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List of Conditions

The pancreas is very important to a child’s normal growth and development. It sits in the back of the abdomen, behind the stomach and does two things: 1) It produces enzymes, which help with digesting food and 2) it produces hormones such as insulin and glucagon, which help control blood sugar. In the fetus and newborn baby, the pancreas produces almost no pancreatic enzymes (amylase and lipase); then, the child’s pancreas starts making these enzymes, which help in the digestion of food. Production of these enzymes is at full adult levels by age 2 years.

There are four parathyroid glands along the behind the thyroid glands and near the edges of the gland. They are pea-sized and control calcium levels in the body. The most common disease of the parathyroid glands in children is hyperpararthyroidism.

Patent Ductus Arteriosus

Pectus Carinatum
Protrusion deformities of the anterior chest wall are 10 times less frequent than depression deformities. Associated disorders, including congenital heart disease, Marfan’s syndrome, spine abnormalities, and musculoskeletal defects are as frequent as in patients with pectus excavatum. The deformity typically is mild or absent in early childhood and becomes increasingly prominent during the rapid growth in early adolescence.

Pectus Excavatum
Pectus excavatum, or funnel chest, is a congenital malformation of the anterior chest characterized by a prominent depression of the body of the sternum, usually involving its lower half to two-thirds. The lower rib cartilages bend posteriorly to form a depression. The first and second ribs, and the upper sternum are essentially normal. Asymmetric deformities are common, with the depression being deeper on the right with the sternum being rotated posteriorly to that side. In most instances however, the depression is involves the lower half of the sternum and is symmetrical with a decrease in the depth of the chest cavity.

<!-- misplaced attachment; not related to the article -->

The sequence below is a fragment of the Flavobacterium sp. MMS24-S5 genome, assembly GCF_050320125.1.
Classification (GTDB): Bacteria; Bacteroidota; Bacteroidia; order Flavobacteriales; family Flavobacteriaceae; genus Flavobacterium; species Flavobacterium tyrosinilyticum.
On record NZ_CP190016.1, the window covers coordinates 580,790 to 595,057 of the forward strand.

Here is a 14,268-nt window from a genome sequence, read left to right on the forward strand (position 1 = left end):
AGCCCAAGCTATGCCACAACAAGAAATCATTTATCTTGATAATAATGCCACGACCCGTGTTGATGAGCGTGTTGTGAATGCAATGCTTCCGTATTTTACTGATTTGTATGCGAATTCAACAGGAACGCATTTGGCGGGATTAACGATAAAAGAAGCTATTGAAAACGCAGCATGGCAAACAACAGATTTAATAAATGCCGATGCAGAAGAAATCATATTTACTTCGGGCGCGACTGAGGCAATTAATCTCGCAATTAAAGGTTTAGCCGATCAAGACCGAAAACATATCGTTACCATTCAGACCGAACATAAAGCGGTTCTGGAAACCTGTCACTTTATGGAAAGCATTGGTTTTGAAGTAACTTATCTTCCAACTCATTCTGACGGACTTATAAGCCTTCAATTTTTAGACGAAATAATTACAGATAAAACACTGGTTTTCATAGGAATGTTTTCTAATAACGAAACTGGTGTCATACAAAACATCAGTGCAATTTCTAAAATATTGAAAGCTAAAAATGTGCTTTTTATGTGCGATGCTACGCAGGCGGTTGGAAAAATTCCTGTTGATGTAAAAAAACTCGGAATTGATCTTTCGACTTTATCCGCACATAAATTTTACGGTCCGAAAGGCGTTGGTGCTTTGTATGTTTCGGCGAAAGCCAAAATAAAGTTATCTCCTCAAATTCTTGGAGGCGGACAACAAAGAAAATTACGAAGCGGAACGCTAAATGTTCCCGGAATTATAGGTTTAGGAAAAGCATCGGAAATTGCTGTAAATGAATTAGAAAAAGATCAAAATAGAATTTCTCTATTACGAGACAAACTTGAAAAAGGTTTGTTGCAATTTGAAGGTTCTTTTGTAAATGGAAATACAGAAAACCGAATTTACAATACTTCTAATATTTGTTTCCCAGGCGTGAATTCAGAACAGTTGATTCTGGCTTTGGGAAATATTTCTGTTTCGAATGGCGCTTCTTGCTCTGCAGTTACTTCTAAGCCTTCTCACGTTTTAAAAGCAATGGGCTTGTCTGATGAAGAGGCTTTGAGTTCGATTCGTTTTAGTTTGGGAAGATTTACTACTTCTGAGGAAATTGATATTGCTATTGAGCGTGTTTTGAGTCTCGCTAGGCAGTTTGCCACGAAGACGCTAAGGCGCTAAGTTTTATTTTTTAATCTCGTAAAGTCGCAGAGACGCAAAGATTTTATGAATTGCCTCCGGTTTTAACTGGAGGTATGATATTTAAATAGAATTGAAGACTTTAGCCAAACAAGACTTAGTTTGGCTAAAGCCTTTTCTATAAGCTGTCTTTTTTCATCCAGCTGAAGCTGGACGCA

Perianal and Perirectal Abcess

Pyloric Stenosis
Pyloric stenosis is the most common disorder causing vomiting in infancy which requires surgery.

Sacrococcygeal Teratoma

Short-Bowel Syndrome
There are numerous definitions for short-bowel syndrome (SBS). The simplest definition is that there is inadequate intestine to maintain normal nutrition by eating. Because infants and children require increased calories to grow and develop, SBS can have a more devastating effect in these patients.

Solid Chest Tumors

Spleen Problems
he spleen was long believed to be an unnecessary organ that could be removed without causing any problems. Important functions of the spleen have now been discovered, however, including the removal of bacteria and waste from the blood, the making of antibodies, and the making of red blood cells.

Testicular Torsion
Torsion of Testicular Appendix Torsion of an appendix testis and appendix epididymis are common causes of torsion. Both of these are small tags of normal tissue attached to the testicle.

Thyroglossal Duct Cysts and Sinuses

Thyroid Cancer
The frequency of thyroid cancer has increased since the 1960’s, and is one of the most common pediatric cancers.

Thyroid Nodules
A thyroid nodule is a lump found in the gland. They can be malignant (cancer) or benign (not cancer). Although thyroid nodules are more common in adults than children, they are more likely (20-30%) to be malignant in children.

Thyroid Tissue at the Wrong Site (Ectopic)

Thyroiditis is enlargement of the thyroid gland from an autoimmune (antibodies to one’s own body) reaction. In this disease, the thyroid cells are damaged by antibodies. This is most commonly called Hashimoto’s thyroiditis, or autoimmune chronic lymphocytic thyroiditis. It is a common cause of enlargement of the thyroid in children, although it is more common in adults. Hashimoto’s thyroid is 10 times more common in females.

Torsion of Testicular Appendix

Torticollis, or wry neck, results from scarring and a mass in the middle portion of the large muscle in the neck known as the sternocleidomastoid muscle.

Ulcerative Colitis
Ulcerative colitis (UC) was described almost 150 years ago. Despite significant advancements in the knowledge of inflammatory bowel disease (IBD), this disorder’s cause and treatment remain unresolved. Although classically thought of as a disorder of adults, many children are affected. The pediatric surgeon is often instrumental in caring for patients with this disabling disease.